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Working Moms Have Stronger Memory, Less Risk Of Alzheimer's Than Non-Working Moms, Study Says

PHILADELPHIA (CBS) – There is encouraging news for working moms. While it might be difficult, new research says it can protect memory and prevent Alzheimer's disease. It's not just for the money, either. Paid employment can have positive, long-term benefits for a woman's brain.

The new findings come from a federally-funded long-term study of aging people across the United States.

Having a paying job appears to protect women from memory loss later in life, according to new research that suggests paid work offers better mental stimulation than staying at home. It also usually indicates better financial support.

Women who worked for a salary between the ages of 16 and 50 years old – whether they were moms or not – had better memories later in life than women who did not work, the study found.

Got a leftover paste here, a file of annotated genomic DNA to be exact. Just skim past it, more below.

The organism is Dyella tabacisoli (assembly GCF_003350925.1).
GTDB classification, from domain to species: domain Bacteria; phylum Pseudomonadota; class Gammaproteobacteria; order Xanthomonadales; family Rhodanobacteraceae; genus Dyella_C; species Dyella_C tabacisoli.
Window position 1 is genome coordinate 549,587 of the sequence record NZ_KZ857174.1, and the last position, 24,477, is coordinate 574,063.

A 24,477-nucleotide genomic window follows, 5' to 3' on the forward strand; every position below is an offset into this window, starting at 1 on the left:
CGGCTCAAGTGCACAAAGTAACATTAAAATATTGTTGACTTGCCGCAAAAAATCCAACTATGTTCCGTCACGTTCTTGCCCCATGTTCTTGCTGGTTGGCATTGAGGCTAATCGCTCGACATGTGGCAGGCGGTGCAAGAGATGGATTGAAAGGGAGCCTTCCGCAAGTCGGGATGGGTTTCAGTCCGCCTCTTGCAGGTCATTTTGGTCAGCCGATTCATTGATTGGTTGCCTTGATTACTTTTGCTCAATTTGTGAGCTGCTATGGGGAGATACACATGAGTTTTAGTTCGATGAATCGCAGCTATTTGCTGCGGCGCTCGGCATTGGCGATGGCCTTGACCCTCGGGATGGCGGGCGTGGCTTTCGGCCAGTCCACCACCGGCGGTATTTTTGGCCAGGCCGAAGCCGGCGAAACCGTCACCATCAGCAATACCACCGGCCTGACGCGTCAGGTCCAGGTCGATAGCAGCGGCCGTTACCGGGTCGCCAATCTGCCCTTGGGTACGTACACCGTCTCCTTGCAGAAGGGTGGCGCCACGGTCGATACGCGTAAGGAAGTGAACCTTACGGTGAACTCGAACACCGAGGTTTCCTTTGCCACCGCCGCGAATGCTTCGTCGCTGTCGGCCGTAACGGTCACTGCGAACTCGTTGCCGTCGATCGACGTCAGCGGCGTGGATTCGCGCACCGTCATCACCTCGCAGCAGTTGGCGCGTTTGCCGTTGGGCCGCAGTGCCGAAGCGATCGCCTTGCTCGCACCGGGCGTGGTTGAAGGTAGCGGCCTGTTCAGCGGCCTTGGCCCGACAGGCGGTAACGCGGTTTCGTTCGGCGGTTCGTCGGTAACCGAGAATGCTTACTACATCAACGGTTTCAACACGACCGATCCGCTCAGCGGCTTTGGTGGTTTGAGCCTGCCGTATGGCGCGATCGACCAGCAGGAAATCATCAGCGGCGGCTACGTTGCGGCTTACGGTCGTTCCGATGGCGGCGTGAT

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The rate of memory deterioration was fastest among women who never earned a wage.

Researchers found non-working single moms had memory declines of 83% faster than working moms.

The researchers spent two decades conducting cognitive tests on more than 6,000 women.

Non-working married moms had their memory decline 61% faster over a 10-year period than women who have paying jobs.

Women who left the workforce and returned later in life had slower memory loss than women who'd never worked.

Researchers say social engagement was most beneficial.

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Paid work allows for women to better build a social network that prevents them from losing their memory as fast.

In addition to slower memory decline, the study showed working women are probably at lower risk of dementia.

The study was presented at the Alzheimer's Association International Conference in Los Angeles.

Memory loss is one of the first signs of Alzheimer's.

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